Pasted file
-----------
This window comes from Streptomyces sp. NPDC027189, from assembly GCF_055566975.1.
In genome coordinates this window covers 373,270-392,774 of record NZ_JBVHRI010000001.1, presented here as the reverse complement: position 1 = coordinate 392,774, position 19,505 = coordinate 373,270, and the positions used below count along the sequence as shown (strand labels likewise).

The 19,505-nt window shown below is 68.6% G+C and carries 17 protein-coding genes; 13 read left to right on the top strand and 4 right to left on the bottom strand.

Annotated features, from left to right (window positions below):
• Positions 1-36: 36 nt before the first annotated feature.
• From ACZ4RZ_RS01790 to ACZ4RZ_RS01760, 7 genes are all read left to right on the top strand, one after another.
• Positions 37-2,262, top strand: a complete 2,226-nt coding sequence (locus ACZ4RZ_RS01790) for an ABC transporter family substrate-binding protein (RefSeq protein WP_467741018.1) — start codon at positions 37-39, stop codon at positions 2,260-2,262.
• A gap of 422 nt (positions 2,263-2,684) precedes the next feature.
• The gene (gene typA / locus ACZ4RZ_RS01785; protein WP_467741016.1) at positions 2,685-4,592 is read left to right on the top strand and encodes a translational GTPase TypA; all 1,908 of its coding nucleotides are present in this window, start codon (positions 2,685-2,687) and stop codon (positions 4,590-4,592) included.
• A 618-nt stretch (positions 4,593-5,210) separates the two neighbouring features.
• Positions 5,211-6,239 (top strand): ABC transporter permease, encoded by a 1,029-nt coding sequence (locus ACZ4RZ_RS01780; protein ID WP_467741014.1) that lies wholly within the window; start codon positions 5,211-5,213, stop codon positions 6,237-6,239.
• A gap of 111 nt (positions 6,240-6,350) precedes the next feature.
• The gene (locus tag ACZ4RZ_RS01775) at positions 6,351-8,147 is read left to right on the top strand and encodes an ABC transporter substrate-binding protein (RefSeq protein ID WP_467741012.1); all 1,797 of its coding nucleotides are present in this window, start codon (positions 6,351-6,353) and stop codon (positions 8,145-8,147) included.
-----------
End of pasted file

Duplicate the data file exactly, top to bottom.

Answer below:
This window comes from Streptomyces sp. NPDC027189, from assembly GCF_055566975.1.
In genome coordinates this window covers 373,270-392,774 of record NZ_JBVHRI010000001.1, presented here as the reverse complement: position 1 = coordinate 392,774, position 19,505 = coordinate 373,270, and the positions used below count along the sequence as shown (strand labels likewise).

The 19,505-nt window shown below is 68.6% G+C and carries 17 protein-coding genes; 13 read left to right on the top strand and 4 right to left on the bottom strand.

Annotated features, from left to right (window positions below):
• Positions 1-36: 36 nt before the first annotated feature.
• From ACZ4RZ_RS01790 to ACZ4RZ_RS01760, 7 genes are all read left to right on the top strand, one after another.
• Positions 37-2,262, top strand: a complete 2,226-nt coding sequence (locus ACZ4RZ_RS01790) for an ABC transporter family substrate-binding protein (RefSeq protein WP_467741018.1) — start codon at positions 37-39, stop codon at positions 2,260-2,262.
• A gap of 422 nt (positions 2,263-2,684) precedes the next feature.
• The gene (gene typA / locus ACZ4RZ_RS01785; protein WP_467741016.1) at positions 2,685-4,592 is read left to right on the top strand and encodes a translational GTPase TypA; all 1,908 of its coding nucleotides are present in this window, start codon (positions 2,685-2,687) and stop codon (positions 4,590-4,592) included.
• A 618-nt stretch (positions 4,593-5,210) separates the two neighbouring features.
• Positions 5,211-6,239 (top strand): ABC transporter permease, encoded by a 1,029-nt coding sequence (locus ACZ4RZ_RS01780; protein ID WP_467741014.1) that lies wholly within the window; start codon positions 5,211-5,213, stop codon positions 6,237-6,239.
• A gap of 111 nt (positions 6,240-6,350) precedes the next feature.
• The gene (locus tag ACZ4RZ_RS01775) at positions 6,351-8,147 is read left to right on the top strand and encodes an ABC transporter substrate-binding protein (RefSeq protein ID WP_467741012.1); all 1,797 of its coding nucleotides are present in this window, start codon (positions 6,351-6,353) and stop codon (positions 8,145-8,147) included.